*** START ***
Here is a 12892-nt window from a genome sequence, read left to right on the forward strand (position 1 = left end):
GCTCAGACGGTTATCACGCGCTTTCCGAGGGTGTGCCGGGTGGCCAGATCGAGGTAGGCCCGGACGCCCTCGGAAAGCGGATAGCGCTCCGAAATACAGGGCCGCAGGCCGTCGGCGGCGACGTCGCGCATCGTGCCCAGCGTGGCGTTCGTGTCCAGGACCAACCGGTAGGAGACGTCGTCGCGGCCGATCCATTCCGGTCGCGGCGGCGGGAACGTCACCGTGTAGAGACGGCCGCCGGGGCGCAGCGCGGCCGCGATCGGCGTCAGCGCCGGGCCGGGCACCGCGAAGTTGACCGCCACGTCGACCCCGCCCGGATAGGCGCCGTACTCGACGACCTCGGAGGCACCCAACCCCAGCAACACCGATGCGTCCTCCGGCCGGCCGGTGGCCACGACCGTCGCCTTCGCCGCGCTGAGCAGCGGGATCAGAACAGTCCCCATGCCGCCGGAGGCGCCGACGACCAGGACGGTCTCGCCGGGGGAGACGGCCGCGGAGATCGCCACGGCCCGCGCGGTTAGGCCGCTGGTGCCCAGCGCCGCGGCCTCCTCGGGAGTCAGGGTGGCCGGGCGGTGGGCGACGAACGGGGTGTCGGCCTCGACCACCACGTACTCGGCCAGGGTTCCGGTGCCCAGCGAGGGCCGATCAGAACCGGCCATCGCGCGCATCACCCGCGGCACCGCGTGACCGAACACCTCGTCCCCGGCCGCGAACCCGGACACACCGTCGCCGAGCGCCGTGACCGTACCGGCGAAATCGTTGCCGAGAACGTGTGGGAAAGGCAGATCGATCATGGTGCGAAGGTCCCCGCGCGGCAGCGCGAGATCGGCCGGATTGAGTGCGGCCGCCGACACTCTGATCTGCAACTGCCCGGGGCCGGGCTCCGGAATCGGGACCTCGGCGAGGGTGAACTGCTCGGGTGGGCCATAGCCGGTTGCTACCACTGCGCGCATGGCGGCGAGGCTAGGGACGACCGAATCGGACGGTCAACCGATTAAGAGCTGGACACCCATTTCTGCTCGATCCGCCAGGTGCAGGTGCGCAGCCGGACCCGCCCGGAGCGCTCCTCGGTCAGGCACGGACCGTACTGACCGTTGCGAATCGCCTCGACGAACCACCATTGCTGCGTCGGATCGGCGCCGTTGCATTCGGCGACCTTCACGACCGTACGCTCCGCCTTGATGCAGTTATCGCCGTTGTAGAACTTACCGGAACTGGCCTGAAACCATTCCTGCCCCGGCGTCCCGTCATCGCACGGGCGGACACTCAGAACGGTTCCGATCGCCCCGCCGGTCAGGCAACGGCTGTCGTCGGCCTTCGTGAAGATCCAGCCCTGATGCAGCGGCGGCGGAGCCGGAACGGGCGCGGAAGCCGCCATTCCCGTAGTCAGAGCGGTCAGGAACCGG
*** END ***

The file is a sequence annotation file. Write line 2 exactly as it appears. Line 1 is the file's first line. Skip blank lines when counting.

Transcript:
GCTCAGACGGTTATCACGCGCTTTCCGAGGGTGTGCCGGGTGGCCAGATCGAGGTAGGCCCGGACGCCCTCGGAAAGCGGATAGCGCTCCGAAATACAGGGCCGCAGGCCGTCGGCGGCGACGTCGCGCATCGTGCCCAGCGTGGCGTTCGTGTCCAGGACCAACCGGTAGGAGACGTCGTCGCGGCCGATCCATTCCGGTCGCGGCGGCGGGAACGTCACCGTGTAGAGACGGCCGCCGGGGCGCAGCGCGGCCGCGATCGGCGTCAGCGCCGGGCCGGGCACCGCGAAGTTGACCGCCACGTCGACCCCGCCCGGATAGGCGCCGTACTCGACGACCTCGGAGGCACCCAACCCCAGCAACACCGATGCGTCCTCCGGCCGGCCGGTGGCCACGACCGTCGCCTTCGCCGCGCTGAGCAGCGGGATCAGAACAGTCCCCATGCCGCCGGAGGCGCCGACGACCAGGACGGTCTCGCCGGGGGAGACGGCCGCGGAGATCGCCACGGCCCGCGCGGTTAGGCCGCTGGTGCCCAGCGCCGCGGCCTCCTCGGGAGTCAGGGTGGCCGGGCGGTGGGCGACGAACGGGGTGTCGGCCTCGACCACCACGTACTCGGCCAGGGTTCCGGTGCCCAGCGAGGGCCGATCAGAACCGGCCATCGCGCGCATCACCCGCGGCACCGCGTGACCGAACACCTCGTCCCCGGCCGCGAACCCGGACACACCGTCGCCGAGCGCCGTGACCGTACCGGCGAAATCGTTGCCGAGAACGTGTGGGAAAGGCAGATCGATCATGGTGCGAAGGTCCCCGCGCGGCAGCGCGAGATCGGCCGGATTGAGTGCGGCCGCCGACACTCTGATCTGCAACTGCCCGGGGCCGGGCTCCGGAATCGGGACCTCGGCGAGGGTGAACTGCTCGGGTGGGCCATAGCCGGTTGCTACCACTGCGCGCATGGCGGCGAGGCTAGGGACGACCGAATCGGACGGTCAACCGATTAAGAGCTGGACACCCATTTCTGCTCGATCCGCCAGGTGCAGGTGCGCAGCCGGACCCGCCCGGAGCGCTCCTCGGTCAGGCACGGACCGTACTGACCGTTGCGAATCGCCTCGACGAACCACCATTGCTGCGTCGGATCGGCGCCGTTGCATTCGGCGACCTTCACGACCGTACGCTCCGCCTTGATGCAGTTATCGCCGTTGTAGAACTTACCGGAACTGGCCTGAAACCATTCCTGCCCCGGCGTCCCGTCATCGCACGGGCGGACACTCAGAACGGTTCCGATCGCCCCGCCGGTCAGGCAACGGCTGTCGTCGGCCTTCGTGAAGATCCAGCCCTGATGCAGCGGCGGCGGAGCCGGAACGGGCGCGGAAGCCGCCATTCCCGTAGTCAGAGCGGTCAGGAACCGG